Next, we addressed whether ADAM9 blockade enhances the therapeutic efficacy of PCa in tumor xenograft mouse models. First, we implanted PC-3 cells stably expressing pLenti CMV V5-Luc into nude mouse anterior prostates, then sacrificed the mice 5 weeks later (Fig. 6A). ADAM9 blockade significantly suppressed tumor growth, according to IVIS imaging (Fig. 6B&C) and manual tumor weight measurements (Fig. 6D&E). IHC staining demonstrated that ADAM9 blockade significantly suppressed levels of ADAM9 expression and of the proliferation marker protein Ki67 (Fig. 6F-H). Importantly, ADAM9 blockade also enhanced the reduction of WISP-1 expression in PCa-OBs, indicating that ADAM9 depletion in PCa interrupted the cooperation between primary PCa and PCa-OBs (Fig. 6I&J) and prevented distant metastases in the lung and liver (Fig. 6K). These results support the targeting of ADAM9 for reducing the development of metastatic PCa.
The present study determined that primary PCa cells cooperate with distal PCa-OBs to constitute a vicious cycle that leads to metastatic PCa. shRNA-mediated depletion of ADAM9 in primary PCa cells suppressed the formation of PCa-OBs in bone, as well as PCa tumor growth and distal metastasis in an orthotopic PCa mouse model. ADAM9 blockade prevented this vicious cycle, suggesting that this may be a beneficial therapeutic strategy in response to metastatic PCa progression.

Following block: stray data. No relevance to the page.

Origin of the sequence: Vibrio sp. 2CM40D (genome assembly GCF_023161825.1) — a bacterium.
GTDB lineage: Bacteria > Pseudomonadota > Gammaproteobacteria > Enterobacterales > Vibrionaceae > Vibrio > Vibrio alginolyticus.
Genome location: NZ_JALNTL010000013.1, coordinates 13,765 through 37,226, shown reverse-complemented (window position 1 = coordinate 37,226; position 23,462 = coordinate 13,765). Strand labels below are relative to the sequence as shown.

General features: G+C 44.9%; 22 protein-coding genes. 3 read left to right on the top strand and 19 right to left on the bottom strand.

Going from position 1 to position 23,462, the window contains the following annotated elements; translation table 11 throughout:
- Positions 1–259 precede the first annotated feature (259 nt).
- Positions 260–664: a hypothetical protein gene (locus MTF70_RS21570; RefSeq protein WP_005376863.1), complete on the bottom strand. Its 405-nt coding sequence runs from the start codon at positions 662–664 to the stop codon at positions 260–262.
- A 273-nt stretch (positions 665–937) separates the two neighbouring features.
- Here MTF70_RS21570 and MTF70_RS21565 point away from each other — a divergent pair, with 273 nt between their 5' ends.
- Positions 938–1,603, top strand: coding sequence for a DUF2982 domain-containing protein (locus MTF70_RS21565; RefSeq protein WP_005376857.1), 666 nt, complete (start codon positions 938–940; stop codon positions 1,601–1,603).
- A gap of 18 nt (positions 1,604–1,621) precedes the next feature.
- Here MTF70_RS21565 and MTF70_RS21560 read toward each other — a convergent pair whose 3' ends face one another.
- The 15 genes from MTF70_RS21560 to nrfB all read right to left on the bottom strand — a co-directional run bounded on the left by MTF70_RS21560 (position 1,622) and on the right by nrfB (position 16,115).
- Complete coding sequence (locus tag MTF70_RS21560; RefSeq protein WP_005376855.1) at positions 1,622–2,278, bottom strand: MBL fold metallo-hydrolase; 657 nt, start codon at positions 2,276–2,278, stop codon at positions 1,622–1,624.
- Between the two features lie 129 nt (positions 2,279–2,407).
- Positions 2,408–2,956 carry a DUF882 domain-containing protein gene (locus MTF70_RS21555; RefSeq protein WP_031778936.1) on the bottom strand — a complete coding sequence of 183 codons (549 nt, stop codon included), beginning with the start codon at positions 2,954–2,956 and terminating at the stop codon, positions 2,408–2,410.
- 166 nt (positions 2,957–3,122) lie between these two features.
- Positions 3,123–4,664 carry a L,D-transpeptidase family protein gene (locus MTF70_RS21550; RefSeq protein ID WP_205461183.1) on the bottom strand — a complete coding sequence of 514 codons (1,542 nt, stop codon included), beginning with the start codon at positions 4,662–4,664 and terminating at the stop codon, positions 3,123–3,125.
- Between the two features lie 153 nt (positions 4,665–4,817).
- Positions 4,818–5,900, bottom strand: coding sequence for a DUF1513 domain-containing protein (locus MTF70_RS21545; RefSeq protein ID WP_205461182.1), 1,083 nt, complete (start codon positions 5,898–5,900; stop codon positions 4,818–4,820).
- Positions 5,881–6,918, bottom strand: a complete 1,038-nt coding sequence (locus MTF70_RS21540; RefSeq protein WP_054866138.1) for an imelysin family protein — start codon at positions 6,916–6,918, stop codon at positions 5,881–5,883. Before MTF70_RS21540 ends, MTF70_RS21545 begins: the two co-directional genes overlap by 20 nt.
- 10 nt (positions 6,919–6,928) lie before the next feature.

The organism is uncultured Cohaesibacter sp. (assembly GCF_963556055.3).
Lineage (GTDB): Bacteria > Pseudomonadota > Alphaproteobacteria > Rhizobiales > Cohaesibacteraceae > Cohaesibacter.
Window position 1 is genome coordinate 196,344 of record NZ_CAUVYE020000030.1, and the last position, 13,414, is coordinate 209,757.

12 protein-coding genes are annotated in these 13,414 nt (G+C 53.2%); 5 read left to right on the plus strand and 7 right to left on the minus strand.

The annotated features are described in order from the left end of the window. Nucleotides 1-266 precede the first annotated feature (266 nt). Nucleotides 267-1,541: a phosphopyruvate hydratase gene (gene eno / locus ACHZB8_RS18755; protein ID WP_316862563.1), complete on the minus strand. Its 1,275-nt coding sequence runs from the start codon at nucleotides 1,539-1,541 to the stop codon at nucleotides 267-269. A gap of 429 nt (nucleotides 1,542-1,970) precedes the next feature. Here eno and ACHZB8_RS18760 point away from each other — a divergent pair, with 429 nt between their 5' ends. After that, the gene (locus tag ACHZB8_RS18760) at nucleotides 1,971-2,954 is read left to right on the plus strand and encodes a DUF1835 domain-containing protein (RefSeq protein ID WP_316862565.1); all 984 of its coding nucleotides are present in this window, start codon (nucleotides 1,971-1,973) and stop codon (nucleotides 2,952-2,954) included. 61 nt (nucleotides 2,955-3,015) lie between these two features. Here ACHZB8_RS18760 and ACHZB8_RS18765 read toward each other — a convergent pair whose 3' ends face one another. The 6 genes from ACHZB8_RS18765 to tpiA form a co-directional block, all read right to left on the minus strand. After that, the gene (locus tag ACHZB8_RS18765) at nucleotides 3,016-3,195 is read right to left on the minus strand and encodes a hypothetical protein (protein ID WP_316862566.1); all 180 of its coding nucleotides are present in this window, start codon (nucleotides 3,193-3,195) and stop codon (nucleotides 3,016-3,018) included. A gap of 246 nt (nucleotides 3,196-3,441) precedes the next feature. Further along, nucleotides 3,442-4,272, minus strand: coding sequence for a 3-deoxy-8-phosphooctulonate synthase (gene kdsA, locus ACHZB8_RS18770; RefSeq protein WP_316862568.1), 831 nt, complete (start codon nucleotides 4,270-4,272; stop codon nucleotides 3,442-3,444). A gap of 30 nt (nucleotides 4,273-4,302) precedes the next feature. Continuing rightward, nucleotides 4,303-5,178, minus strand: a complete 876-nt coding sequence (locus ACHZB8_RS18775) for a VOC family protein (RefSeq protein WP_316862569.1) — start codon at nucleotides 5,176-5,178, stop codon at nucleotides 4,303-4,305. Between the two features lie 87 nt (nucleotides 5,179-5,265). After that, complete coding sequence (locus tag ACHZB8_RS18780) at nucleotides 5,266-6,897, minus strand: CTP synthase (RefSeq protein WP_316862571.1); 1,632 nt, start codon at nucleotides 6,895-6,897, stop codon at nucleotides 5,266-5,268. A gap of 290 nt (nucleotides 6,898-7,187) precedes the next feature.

Tumor-derived factors and extracellular vesicles predominantly support the creation of the tumor microenvironment (TME) and promote tumor development . Numerous nonmalignant cells, including fibroblasts, mesenchymal stem cells, adipocytes and immune cells, are recruited into the TME and are educated to work for the benefit of cancer cells, leading to immunosuppression, malignant transformation and distal metastasis [29-31]. Our results indicate that PCa tumors not only influence surrounding nonmalignant cells, but also act in concert with distant OBs located on the bone surface, encouraging metastatic PCa progression. After analyzing 37 candidates from a human cytokine array, we found that PCa-released ADAM9-S is a key regulator that contributes to the transformation of distal OBs into PCa-OBs with WISP-1 overexpression. ADAM9 can present as either a membrane-anchored or soluble form and is responsible for proteolysis of functional proteins, extracellular matrix degradation and cell-cell interactions [32, 33]. For example, ADAM9 cleaves the latency-associated peptide to active transforming growth factor β1 (TGF-β1), which subsequently promotes T helper 17 (Th17) cell differentiation . TGF-β1 is known to play critical roles in matrix production and osteoblast differentiation [13, 35] and is an important upstream mediator that increases WISP-1 expression . Whether TGF-β1 is involved in the ADAM9-induced mediation of WISP-1 levels in PCa-OBs is worth further study. Marked upregulation of ADAM9 in cancer cells and tissues is associated with several different cancers, such as lung, prostate, breast, and brain cancers . In triple-negative breast cancer (TNBC), higher ADAM9 expression correlates significantly with poorer outcomes, while inhibition of ADAM9 expression lowers TNBC cell aggressiveness by suppressing AKT/NF-κB signaling . In androgen-independent PCa, ADAM9 can form a complex with N-α-acetyltransferase 10 protein to maintain ADAM9 protein stability and thus promote tumor cell invasiveness and in vivo tumor progression . ADAM9 also serves as a significant and independent prognostic marker associated with prostate-specific antigen relapse-free survival in PCa patients treated with ADT . In clinical PCa specimens, higher ADAM9 protein expression has been found in malignant prostatic hyperplasia (Gleason scores 6 and 7) compared with benign prostatic tissues . ADAM9 expression is even elevated in PCa tissue with low metastatic potential (M1 stage) compared with nonmetastatic (M0) tissue samples . Notably, enhanced expression levels of ADAM9-S have been detected in human PCa serum , suggesting that ADAM9 may be a predictive biomarker of cancer progression in PCa clinical and serum specimens. This evidence supports the important impact of ADAM9 upon tumor progression.